The Federal Open Market Committee (FOMC) and the Bank of Japan (BoJ) will take centre stage this week, as both the central banks are scheduled to hold their monetary policy meetings. While the US Fed is expected to maintain status quo, the BoJ is anticipated to introduce additional stimulus measures. Although the US witnessed a series of positive data points last week in the form of nonfarm payrolls, retail sales and CPI, the nation’s inflation is still far away from the Fed’s target rate. As a result, the Fed seems hesitant to introduce an upward move at this meeting. On the other hand, given the sluggish growth in Japan, a stimulus announcement is widely expected from the BoJ this week.

Today the German Ifo survey data for July came in better than expected. In the UK, the CBI industrial trends orders data for July will be released. In the US, the Dallas Fed manufacturing index will be eyed.

Pound Sterling – UK Markets

The Pound has made a dramatic turn and is trading higher against its major peers this morning. Today the UK CBI industrial trends orders data for July is due for release. The indicator had posted an improvement in the previous month, but is widely projected to slump in July, in response to the Brexit vote. Looking ahead, the key event in Britain this week is the release of the nation’s preliminary reading of the second quarter GDP. In addition to this, several other economic data points such as Britain’s consumer confidence index, mortgage approvals and nationwide housing price data are also up for release this week.

On Friday, Sterling tumbled and dropped below the crucial 1.32 mark against the US Dollar, after the preliminary reading of UK’s manufacturing and services PMI slipped into contractionary territory in July. This came closely on the heels of a disappointing retail sales figure, thus bringing back the dreaded “R” word, or “recession” to be precise, back to the fore.

US Dollar – US Markets

The greenback has trimmed its previous session gains and is trading mixed against the shared currency and the Pound this morning. This week is pretty crucial for the US with several important events set to unfold. To start with, the US FOMC is scheduled to hold its two-day monetary policy meeting this week and expectations are that the central bank will keep the monetary policy steady. Other high-profile data points on the US docket will include the nation’s second quarter GDP data, durable goods orders, services PMI, new home sales and the consumer confidence index. However, the first day of the week begins on a lighter note, with only the Dallas Fed manufacturing business index for July scheduled to release today, aptly depicting the tranquillity before the tempest strikes.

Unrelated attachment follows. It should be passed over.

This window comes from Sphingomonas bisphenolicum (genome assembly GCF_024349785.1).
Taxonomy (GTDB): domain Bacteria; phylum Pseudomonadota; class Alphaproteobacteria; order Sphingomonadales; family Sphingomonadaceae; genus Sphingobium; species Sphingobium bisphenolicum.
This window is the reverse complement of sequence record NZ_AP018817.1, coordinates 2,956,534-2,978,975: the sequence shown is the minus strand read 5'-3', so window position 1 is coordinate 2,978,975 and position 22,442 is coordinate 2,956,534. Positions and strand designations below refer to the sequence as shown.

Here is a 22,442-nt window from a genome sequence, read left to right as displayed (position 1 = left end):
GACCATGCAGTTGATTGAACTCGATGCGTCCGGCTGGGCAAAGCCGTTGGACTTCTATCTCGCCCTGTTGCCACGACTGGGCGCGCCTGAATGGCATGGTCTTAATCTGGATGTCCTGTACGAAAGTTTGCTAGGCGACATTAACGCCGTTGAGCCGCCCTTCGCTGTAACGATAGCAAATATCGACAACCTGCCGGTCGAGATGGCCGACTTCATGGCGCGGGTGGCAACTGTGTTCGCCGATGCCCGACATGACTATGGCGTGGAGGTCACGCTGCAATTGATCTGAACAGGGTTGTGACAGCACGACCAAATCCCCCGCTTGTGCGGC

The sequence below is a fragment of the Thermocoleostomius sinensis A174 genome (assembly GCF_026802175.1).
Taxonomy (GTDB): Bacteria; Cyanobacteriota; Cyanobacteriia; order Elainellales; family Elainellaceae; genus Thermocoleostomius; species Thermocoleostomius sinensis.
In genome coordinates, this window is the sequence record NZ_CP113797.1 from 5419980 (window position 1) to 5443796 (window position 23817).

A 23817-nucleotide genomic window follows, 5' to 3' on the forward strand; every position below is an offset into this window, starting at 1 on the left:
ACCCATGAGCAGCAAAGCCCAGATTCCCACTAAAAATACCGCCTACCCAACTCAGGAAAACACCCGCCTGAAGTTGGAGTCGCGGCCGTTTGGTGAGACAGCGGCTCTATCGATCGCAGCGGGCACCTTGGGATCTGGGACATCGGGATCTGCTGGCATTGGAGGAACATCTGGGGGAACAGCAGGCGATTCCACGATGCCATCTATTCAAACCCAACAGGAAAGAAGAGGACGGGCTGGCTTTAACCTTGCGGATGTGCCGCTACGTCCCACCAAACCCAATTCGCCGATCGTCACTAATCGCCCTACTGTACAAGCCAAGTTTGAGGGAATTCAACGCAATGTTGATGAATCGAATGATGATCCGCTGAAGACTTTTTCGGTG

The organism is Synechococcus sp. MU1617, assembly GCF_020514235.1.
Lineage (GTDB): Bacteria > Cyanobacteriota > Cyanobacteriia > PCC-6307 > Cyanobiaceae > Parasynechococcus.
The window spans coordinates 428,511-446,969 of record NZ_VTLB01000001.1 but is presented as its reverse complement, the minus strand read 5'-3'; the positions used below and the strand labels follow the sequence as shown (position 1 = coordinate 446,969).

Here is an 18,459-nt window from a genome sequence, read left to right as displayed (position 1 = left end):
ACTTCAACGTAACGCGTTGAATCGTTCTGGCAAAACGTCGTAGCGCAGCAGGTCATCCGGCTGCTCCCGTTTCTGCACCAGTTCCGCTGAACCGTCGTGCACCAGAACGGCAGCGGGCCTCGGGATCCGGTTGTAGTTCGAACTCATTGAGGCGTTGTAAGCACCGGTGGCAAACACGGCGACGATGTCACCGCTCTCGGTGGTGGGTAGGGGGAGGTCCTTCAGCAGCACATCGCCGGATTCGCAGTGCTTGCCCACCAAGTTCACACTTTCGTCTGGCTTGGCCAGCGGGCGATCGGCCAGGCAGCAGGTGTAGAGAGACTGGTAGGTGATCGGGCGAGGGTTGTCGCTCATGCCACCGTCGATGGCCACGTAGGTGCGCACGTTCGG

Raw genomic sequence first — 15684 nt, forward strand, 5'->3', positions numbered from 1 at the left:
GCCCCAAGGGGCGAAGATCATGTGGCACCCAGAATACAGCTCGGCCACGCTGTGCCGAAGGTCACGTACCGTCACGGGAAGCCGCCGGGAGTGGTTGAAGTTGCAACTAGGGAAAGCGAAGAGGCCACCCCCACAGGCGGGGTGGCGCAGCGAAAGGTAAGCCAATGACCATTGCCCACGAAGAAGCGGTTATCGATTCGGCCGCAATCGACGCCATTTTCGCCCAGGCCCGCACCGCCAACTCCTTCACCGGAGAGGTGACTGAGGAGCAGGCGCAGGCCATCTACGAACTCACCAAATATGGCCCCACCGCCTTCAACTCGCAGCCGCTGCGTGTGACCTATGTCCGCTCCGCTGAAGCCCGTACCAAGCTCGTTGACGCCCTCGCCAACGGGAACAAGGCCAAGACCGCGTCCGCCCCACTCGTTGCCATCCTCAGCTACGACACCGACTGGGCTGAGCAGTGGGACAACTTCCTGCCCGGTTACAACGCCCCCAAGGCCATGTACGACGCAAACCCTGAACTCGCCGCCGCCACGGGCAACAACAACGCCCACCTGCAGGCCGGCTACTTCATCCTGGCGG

On Friday, the US Dollar soared against its peers, after the US flash Markit manufacturing PMI blew past investor expectations and notched a nine-month high level in July, mainly backed by an acceleration in new business volumes.

Euro – European Markets

The shared currency is trading mixed against its major peers this morning. Earlier in the session, data showed that German Ifo business confidence index fell less than expected in July, as Brexit fears seem to have been over exaggerated. Meanwhile, the nation’s business expectations index, which measures attitude towards business prospects over the next six months, dropped in July, but came in better than anticipated. Moreover, the Ifo current assessment index surprisingly nudged higher in July. All in all, the latest batch of data looks broadly positive, and contrasts with last week’s ZEW numbers. Looking ahead this week, investors will look forward to more of German economic data, including the nation’s consumer confidence index, unemployment rate, consumer price index and retail sales data.

On Friday, German private sector growth hit its highest level so far this year. On the other hand, the Euro zone’s composite PMI dropped to an 18-month low level in July. Separately, Italian retail sales rose above expectations in May.

Other Currencies – Highlights

The Japanese Yen is trading lower against the US Dollar this morning. Earlier in the session, data showed that Japan’s final leading index, that measures future economic activity, declined in May. Moreover, the coincident index, that depicts the current economic conditions, dropped to its lowest reading since August 2013. On the other hand, Japan posted a better than expected merchandise trade surplus in June, its first half-year trade surplus since the 2011 Fukushima nuclear disaster, led by a steep decline in imports and a modest fall in exports.

This week, the Bank of Japan (BoJ) will hold a two-day monetary policy meeting and investors are expecting additional fiscal and monetary stimulus to kick-start Japan’s anemic growth. Meanwhile, the nation’s Shinzo Abe government, bolstered by a recent election victory, is expected to press ahead with its “Abenomics” economic program, which would likely see increased government spending. Separately, the BoJ Governor, Haruhiko Kuroda, flatly rejected the use of “helicopter money” to boost Japan’s economy.